A commemorative postage stamp on the Centenary of the Discovery of X–rays / Röntgen rays by Wilhelm Röntgen, a German mechanical engineer and physicist :
Issued by India
Issued on Nov 8, 1995
Issued for : The Department of Post today issues a stamp in honour of Roentgen to commemorate the 100th years of his discovery. The FDC shows the world’s first – “official” X-Ray taken by Roentgen.
Courtesy : V.C. Nadkarni‘s report on the Indian Radiological & Imaging Association‘s Annual Congress at Bombay, published in the Sunday Review 29.1.95; Bhabha Atomic Research Centre, Bombay.
Stamp Design : Suresh Kumar
Cancellation : Alka Sharma
Type : Stamp, Postal Used
Colour : Multi Colour
Denomination : 600 Paise
Overall size : 3.91 x 2.90 cms.
Printing size : 3.55 x 2.54 cms.
Perforation : 13 x 13
Paper : Imported un w/m Adhesive Gravure Coated Stamp Paper in sheets of size 53.5 x 50.8 cms.
Number of stamps Printed : 0.6 Million
Number per issue sheet : 35
Printing Process : Photogravure
Printer : India Security Press, Nasik
Name : Wilhelm Conrad Röntgen
Born on Mar 27, 1845 at Lennep, Rhine Province, German Confederation
Died on Feb 10, 1923 at Munich, Bavaria, Germany
- Wilhelm Conrad Von Roentgen was born on March 27, 1845, at Lennep, a village in Rhine district in Germany. The story of his life is an interesting study. A man who became a celebrity as a physicist, a prolific mathematics research scholar and a teacher of eminence was dismissed from the High School for a foolish prank and was refused permission to the University of Utrecht. He had to migrate to Switzerland for completing his university studies from Swiss Federal Polytechnic School in Zurich.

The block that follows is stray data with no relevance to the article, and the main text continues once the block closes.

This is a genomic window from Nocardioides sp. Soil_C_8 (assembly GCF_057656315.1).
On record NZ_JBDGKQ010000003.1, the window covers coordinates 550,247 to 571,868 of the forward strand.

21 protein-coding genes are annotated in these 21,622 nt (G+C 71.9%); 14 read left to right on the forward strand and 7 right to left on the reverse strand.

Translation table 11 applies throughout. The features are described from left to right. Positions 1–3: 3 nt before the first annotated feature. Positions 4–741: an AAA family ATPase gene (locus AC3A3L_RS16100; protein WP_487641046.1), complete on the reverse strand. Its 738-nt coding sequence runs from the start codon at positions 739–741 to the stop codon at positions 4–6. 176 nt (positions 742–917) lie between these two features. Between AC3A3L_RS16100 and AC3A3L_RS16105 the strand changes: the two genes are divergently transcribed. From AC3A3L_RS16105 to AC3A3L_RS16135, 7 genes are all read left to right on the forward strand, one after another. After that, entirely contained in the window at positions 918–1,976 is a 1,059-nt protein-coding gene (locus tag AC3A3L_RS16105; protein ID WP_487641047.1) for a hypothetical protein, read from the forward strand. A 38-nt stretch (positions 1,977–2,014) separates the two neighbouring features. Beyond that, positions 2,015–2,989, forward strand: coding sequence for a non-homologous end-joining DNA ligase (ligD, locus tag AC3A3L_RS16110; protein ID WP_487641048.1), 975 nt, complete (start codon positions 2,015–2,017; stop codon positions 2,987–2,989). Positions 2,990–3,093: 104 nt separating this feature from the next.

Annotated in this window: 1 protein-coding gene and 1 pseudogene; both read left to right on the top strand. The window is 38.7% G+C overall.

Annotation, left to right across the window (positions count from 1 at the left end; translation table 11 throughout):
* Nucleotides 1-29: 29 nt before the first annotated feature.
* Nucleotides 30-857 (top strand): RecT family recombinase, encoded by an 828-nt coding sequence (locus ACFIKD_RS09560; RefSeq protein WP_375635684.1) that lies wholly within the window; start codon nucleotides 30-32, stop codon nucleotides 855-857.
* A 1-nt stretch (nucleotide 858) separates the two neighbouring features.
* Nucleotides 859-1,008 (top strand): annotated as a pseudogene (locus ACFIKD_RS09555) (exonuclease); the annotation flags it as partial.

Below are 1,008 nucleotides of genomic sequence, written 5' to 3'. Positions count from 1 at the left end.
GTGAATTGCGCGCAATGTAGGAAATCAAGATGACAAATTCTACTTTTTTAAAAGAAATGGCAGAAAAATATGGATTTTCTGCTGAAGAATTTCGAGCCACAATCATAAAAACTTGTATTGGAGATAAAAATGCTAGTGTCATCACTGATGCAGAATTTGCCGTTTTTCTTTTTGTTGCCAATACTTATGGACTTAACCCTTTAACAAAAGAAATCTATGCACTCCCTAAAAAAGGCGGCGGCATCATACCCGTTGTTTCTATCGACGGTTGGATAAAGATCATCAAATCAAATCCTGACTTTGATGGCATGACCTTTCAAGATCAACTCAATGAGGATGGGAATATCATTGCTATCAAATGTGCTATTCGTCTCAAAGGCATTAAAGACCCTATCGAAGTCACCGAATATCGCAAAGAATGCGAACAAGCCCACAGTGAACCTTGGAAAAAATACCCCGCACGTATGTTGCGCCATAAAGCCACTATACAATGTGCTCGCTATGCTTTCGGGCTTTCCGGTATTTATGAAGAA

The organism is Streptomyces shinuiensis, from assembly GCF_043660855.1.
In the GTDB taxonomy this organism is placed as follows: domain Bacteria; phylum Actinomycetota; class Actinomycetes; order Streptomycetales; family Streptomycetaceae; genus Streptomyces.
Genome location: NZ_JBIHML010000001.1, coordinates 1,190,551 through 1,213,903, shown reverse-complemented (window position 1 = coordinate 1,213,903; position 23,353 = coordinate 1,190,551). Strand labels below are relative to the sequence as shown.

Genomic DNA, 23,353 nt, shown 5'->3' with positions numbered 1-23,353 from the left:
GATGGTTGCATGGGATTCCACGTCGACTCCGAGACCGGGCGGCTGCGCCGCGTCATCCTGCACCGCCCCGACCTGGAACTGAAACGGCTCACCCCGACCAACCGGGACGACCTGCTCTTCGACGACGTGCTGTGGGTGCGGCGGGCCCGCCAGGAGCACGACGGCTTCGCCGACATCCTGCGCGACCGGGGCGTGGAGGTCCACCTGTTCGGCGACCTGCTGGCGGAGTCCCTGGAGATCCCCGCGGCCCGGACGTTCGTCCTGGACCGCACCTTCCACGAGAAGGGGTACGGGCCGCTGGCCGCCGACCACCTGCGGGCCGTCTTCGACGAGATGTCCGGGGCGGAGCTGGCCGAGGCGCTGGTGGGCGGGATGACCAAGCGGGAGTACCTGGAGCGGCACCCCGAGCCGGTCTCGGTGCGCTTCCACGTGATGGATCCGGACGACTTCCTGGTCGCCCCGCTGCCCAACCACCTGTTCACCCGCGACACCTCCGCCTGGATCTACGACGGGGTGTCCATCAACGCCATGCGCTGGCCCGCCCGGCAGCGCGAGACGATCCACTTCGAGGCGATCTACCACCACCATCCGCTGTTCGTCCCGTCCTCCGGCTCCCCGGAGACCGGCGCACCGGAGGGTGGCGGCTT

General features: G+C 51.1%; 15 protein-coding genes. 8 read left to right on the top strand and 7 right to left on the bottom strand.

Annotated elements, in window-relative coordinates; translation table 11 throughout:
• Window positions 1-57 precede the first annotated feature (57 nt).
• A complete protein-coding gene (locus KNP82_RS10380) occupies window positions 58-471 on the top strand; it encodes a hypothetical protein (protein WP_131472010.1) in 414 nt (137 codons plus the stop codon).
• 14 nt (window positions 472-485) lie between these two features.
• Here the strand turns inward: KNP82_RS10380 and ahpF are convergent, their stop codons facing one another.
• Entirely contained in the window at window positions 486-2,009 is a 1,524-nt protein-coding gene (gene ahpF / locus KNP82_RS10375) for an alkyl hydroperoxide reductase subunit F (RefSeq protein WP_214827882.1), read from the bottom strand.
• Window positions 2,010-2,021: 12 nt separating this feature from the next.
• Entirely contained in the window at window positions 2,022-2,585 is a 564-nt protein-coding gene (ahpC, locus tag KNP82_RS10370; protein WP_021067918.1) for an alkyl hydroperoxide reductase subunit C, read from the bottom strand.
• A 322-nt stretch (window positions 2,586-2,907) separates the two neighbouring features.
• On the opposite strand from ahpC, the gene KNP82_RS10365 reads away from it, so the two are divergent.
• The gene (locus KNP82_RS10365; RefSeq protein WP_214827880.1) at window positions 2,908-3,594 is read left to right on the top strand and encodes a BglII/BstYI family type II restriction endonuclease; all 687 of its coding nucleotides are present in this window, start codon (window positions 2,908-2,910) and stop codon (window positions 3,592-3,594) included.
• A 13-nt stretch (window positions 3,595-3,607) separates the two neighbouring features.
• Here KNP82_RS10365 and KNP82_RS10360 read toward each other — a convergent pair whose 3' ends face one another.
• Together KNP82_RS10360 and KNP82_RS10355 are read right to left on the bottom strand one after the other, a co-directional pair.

- He made the momentous discovery of “X-rays“ of Roentgen rays in November 1895, publishing his observations in an obscure local journal of Warzburg in January 1896. Thomas Alva Edison confirmed his findings shortly after the announcement adding prophetically :
“Professor Roentgen probably does not draw one dollar profit from his discovery. He belongs to those pure scientists who study for pleasure and love to delve into the secrets of nature. After they have discovered something wonderful, someone else must come to look at it from the commercial point of view. This will also be the case with Roentgen’s discovery.“
- Radiology began with the static radiograph or X-ray discovered by Roentgen. It went on to derive knowledge from space exploration and war defence technology. It moved from vacuum tubes to transistors, printed circuits on silicon chips. Miniaturisation, telecommunication & fine detail television screens assisted its development.
- Today the field has opened up remarkably. Computerised tomography or CT-Scans have been developed independently by Nobel prize winning South African physicist Allan M. Cormack and British engineer, Sir George Hounsfield. Positron Emission Tomography (PET), Ultrasound and magnetic resonance imagery (MRI) have added startling facets to radiology.
- What Roentgen discovered a hundred years ago has gone from strength to strength. Following the first paper “On a new kind of Rays (Preliminary Communication)“, he published two more papers on the subject. In April 1900 Roentgen was appointed Professor of Physics and Director of the Physical Institute at the Ludwigo Maximilians University in Munich. In 1901 he received the first Nobel prize in Physics. He retired in 1920, and soon thereafter he breathed his last on February 10, 1921.